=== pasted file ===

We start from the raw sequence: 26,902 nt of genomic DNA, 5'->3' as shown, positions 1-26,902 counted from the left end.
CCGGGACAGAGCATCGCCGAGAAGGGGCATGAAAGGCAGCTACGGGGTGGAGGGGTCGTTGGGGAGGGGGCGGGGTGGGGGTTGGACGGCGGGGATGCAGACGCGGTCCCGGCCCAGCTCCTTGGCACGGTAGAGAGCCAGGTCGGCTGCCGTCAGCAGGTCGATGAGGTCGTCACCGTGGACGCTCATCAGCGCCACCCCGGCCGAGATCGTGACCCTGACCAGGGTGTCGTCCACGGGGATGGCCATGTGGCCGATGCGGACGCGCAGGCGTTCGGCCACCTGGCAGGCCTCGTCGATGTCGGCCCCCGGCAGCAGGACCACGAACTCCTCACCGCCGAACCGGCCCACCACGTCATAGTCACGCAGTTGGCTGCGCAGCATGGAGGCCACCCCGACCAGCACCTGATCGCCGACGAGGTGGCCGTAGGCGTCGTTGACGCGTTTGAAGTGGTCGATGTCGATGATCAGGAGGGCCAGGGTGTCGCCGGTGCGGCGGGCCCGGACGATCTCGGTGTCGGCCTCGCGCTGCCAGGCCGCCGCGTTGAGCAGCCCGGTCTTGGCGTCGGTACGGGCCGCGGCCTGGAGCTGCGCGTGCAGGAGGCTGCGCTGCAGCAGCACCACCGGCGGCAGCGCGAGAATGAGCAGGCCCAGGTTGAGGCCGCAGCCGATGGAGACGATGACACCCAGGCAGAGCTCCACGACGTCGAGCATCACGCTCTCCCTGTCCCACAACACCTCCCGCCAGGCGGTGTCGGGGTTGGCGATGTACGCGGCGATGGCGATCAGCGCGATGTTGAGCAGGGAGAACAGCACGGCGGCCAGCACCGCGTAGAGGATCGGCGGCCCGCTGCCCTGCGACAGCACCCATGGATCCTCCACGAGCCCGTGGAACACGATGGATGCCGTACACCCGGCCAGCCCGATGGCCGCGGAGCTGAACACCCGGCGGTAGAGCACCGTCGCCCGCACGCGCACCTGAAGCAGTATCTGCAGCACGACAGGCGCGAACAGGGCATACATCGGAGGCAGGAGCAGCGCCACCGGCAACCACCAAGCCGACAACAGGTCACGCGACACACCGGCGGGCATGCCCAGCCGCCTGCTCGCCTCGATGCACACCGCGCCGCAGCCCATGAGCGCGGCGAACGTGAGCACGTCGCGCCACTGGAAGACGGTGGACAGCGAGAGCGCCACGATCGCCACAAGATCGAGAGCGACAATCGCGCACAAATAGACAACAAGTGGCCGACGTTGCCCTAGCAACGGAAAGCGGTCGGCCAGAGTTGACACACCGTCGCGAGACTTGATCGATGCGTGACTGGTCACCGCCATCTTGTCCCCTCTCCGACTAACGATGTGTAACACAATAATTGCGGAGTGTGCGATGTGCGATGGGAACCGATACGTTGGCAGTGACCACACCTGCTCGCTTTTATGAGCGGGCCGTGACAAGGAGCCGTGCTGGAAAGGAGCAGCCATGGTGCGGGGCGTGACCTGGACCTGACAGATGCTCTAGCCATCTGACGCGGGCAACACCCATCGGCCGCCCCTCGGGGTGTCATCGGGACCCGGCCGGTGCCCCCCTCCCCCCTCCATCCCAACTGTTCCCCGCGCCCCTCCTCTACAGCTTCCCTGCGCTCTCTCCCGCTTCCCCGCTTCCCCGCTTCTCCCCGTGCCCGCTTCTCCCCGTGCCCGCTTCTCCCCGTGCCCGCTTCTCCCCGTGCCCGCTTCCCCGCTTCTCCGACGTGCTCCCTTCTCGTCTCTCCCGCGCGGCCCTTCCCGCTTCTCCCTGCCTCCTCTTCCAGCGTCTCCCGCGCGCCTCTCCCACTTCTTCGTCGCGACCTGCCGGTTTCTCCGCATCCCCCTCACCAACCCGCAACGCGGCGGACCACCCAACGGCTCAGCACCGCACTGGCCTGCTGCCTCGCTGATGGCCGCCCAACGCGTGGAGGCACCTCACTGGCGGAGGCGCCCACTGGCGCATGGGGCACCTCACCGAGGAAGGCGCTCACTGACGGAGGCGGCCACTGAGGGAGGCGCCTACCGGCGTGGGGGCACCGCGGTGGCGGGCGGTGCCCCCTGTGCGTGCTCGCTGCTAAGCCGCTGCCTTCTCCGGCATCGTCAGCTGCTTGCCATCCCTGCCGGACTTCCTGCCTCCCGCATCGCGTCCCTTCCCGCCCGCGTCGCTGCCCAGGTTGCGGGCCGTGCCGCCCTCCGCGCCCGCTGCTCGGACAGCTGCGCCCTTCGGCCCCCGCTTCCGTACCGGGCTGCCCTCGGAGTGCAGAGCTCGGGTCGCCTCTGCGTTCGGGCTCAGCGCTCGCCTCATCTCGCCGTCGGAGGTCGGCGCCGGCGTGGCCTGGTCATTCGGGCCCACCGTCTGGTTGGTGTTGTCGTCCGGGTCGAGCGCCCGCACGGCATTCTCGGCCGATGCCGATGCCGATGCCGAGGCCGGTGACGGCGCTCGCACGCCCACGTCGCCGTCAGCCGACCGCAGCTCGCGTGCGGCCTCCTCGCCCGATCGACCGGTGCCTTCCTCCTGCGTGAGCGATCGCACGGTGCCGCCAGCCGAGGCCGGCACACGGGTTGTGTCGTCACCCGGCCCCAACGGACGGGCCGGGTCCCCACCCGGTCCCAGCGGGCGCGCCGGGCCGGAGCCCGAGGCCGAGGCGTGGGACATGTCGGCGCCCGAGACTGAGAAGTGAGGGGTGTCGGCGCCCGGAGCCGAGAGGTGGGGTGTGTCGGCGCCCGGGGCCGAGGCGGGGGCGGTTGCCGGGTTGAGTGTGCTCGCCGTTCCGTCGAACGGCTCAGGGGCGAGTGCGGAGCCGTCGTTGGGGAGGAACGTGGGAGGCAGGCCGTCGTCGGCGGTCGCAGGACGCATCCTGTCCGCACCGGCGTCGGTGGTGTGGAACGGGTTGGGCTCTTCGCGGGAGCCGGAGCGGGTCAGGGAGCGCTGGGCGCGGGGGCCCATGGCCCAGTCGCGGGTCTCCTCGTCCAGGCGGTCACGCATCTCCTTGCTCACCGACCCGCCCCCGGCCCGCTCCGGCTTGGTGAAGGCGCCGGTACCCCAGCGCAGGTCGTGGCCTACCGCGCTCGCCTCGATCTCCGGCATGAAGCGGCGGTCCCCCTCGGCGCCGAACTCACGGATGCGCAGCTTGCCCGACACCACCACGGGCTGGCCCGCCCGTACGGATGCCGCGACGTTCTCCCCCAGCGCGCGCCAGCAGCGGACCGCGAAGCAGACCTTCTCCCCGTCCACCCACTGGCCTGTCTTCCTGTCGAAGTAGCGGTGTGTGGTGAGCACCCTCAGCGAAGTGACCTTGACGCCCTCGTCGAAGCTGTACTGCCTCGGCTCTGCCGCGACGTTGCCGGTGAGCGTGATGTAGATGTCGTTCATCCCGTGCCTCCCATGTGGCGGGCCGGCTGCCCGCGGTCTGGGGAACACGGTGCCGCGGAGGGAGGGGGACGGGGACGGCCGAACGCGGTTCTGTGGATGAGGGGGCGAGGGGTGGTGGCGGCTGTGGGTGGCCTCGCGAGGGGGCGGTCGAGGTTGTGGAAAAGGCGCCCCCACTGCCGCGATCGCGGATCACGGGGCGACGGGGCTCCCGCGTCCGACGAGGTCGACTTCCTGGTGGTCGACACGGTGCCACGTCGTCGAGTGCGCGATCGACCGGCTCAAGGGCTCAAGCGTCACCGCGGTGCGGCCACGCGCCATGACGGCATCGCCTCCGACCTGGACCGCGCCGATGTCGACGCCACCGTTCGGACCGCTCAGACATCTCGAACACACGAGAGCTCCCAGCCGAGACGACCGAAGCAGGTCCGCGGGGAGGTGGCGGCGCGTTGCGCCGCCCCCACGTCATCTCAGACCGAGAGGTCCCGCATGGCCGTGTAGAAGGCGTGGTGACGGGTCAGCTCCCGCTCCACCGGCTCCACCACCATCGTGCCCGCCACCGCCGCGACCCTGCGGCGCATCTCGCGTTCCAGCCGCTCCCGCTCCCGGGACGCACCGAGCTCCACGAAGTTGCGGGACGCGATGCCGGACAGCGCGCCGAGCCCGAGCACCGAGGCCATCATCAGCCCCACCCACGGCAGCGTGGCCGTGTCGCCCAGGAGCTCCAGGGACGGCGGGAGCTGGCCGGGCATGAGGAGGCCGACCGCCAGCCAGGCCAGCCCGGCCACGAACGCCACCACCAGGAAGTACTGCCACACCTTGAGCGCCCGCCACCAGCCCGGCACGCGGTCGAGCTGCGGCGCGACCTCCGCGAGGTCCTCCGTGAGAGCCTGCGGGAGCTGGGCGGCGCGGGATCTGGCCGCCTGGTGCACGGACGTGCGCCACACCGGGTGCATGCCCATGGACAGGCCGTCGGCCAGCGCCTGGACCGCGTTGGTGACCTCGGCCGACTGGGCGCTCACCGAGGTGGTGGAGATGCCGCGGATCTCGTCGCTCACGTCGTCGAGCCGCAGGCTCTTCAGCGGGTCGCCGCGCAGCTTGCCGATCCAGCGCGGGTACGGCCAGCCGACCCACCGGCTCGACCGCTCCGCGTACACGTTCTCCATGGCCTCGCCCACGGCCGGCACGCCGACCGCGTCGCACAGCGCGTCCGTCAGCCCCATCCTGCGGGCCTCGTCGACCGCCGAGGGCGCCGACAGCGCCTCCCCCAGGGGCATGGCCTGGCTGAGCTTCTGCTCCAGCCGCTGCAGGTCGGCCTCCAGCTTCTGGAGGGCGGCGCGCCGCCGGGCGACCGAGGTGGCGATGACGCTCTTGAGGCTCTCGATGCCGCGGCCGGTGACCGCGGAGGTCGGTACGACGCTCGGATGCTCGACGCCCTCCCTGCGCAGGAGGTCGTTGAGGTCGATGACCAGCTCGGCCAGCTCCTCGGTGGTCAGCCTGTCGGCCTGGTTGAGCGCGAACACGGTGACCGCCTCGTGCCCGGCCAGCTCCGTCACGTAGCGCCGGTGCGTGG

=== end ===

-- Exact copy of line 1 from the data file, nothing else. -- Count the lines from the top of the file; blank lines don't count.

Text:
We start from the raw sequence: 26,902 nt of genomic DNA, 5'->3' as shown, positions 1-26,902 counted from the left end.